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Onset of main Phanerozoic marine radiation sparked by emerging Mid Ordovician icehouse.

Author:
  • Christian Rasmussen
  • Clemens V Ullmann
  • Kristian G Jakobsen
  • Anders Lindskog
  • Jesper Hansen
  • Thomas Hansen
  • Mats Eriksson
  • Andrei Dronov
  • Robert Frei
  • Christoph Korte
  • Arne T Nielsen
  • David A T Harper
Publishing year: 2016
Language: English
Publication/Series: Scientific Reports
Volume: 6
Document type: Journal article
Publisher: Nature Publishing Group

Abstract english

The Great Ordovician Biodiversification Event (GOBE) was the most rapid and sustained increase in marine Phanerozoic biodiversity. What generated this biotic response across Palaeozoic seascapes is a matter of debate; several intrinsic and extrinsic drivers have been suggested. One is Ordovician climate, which in recent years has undergone a paradigm shift from a text-book example of an extended greenhouse to an interval with transient cooling intervals - at least during the Late Ordovician. Here, we show the first unambiguous evidence for a sudden Mid Ordovician icehouse, comparable in magnitude to the Quaternary glaciations. We further demonstrate the initiation of this icehouse to coincide with the onset of the GOBE. This finding is based on both abiotic and biotic proxies obtained from the most comprehensive geochemical and palaeobiological dataset yet collected through this interval. We argue that the icehouse conditions increased latitudinal and bathymetrical temperature and oxygen gradients initiating an Early Palaeozoic Great Ocean Conveyor Belt. This fuelled the GOBE, as upwelling zones created new ecospace for the primary producers. A subsequent rise in δ(13)C ratios known as the Middle Darriwilian Isotopic Carbon Excursion (MDICE) may reflect a global response to increased bioproductivity encouraged by the onset of the GOBE.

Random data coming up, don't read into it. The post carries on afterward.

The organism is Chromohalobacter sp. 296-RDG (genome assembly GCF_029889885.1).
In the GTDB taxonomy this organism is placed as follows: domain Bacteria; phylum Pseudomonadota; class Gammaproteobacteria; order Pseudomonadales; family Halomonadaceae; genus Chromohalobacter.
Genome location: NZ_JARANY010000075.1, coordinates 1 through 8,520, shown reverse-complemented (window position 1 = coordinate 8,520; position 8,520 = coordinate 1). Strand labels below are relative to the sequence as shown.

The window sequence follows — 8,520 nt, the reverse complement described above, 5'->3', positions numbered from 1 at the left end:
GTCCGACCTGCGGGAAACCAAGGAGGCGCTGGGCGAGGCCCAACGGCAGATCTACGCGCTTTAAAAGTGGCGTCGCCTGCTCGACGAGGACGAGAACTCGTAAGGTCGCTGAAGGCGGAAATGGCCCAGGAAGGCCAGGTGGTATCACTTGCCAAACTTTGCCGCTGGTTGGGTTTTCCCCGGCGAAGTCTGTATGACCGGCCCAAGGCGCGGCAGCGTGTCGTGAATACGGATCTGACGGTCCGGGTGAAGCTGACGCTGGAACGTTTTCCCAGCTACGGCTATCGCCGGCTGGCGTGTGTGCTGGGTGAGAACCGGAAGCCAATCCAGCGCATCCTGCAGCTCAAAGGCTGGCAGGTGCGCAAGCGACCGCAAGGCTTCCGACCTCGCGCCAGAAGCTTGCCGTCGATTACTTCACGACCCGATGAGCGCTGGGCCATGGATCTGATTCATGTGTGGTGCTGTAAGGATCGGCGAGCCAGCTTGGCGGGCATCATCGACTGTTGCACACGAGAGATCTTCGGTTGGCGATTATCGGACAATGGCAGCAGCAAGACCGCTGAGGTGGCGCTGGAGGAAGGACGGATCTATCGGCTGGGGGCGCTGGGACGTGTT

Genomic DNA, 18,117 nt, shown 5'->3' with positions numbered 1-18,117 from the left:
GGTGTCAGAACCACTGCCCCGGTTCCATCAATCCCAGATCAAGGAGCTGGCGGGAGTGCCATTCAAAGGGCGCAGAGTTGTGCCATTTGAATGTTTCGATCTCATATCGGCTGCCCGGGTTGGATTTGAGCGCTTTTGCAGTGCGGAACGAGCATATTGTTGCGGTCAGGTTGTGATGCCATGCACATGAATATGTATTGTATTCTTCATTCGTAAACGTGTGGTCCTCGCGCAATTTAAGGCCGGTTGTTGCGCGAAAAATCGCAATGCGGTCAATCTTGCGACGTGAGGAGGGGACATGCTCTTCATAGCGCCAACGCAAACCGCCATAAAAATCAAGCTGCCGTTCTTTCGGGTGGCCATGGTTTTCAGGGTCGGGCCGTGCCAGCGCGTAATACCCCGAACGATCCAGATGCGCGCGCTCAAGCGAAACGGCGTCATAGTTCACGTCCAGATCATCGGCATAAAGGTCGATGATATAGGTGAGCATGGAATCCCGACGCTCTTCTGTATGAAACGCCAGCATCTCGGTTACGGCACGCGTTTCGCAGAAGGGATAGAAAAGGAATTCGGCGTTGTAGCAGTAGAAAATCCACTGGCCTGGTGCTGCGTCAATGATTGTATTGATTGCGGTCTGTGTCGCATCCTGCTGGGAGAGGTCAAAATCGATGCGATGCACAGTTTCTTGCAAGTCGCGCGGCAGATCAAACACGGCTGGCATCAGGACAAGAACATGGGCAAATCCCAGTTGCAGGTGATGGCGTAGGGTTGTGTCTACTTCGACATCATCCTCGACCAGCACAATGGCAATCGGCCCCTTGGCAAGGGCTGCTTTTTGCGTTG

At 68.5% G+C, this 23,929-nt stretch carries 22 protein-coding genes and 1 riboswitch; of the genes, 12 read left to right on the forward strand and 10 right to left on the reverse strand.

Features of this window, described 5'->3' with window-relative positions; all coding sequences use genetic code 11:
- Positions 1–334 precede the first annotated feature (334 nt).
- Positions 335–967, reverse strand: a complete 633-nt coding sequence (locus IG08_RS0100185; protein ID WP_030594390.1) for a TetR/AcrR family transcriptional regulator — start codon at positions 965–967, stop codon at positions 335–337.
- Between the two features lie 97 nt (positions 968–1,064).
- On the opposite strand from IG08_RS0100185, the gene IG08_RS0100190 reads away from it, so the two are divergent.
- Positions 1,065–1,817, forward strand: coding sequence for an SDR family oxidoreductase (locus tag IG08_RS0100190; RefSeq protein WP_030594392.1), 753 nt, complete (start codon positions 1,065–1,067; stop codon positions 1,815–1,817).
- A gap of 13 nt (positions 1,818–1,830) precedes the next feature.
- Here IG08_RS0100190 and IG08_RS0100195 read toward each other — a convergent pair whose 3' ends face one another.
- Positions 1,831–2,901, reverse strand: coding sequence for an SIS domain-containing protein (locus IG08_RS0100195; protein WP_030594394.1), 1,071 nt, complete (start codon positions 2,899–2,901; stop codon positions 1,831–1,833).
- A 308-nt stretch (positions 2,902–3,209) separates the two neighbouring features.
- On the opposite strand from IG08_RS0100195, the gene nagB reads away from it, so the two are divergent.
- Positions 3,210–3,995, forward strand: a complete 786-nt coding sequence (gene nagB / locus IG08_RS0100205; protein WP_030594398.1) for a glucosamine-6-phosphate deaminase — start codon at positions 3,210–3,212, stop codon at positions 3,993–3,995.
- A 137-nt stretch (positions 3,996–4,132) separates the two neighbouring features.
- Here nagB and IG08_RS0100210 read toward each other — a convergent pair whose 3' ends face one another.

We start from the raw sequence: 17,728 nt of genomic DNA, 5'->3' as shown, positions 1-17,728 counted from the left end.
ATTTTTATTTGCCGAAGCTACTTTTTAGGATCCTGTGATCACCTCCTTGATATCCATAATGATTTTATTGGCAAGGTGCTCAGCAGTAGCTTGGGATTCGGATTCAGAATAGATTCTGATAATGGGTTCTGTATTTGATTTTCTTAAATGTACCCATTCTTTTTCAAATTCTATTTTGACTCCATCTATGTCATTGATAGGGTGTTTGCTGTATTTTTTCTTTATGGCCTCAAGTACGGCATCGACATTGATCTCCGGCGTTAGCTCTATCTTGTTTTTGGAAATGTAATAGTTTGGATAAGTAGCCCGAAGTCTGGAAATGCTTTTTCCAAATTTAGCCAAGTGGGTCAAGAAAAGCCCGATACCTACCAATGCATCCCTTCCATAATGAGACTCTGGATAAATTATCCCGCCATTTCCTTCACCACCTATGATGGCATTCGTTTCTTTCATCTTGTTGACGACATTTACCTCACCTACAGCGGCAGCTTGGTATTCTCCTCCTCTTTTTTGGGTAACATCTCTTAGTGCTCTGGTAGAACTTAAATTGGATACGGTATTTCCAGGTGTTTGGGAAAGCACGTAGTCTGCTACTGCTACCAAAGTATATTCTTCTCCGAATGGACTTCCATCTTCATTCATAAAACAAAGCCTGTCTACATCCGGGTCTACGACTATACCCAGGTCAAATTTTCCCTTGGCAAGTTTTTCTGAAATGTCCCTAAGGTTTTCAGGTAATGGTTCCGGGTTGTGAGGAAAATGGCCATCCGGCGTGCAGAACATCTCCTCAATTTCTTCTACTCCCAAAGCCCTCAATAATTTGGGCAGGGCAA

Keywords

  • Geology

Other

Published
  • Early–Middle Ordovician biotic and sedimentary dynamics in the Baltoscandian paleobasin
  • ISSN: 2045-2322
Mats Eriksson
E-mail: mats [dot] eriksson [at] geol [dot] lu [dot] se

Professor

Lithosphere and Biosphere Science

+46 46 222 96 02

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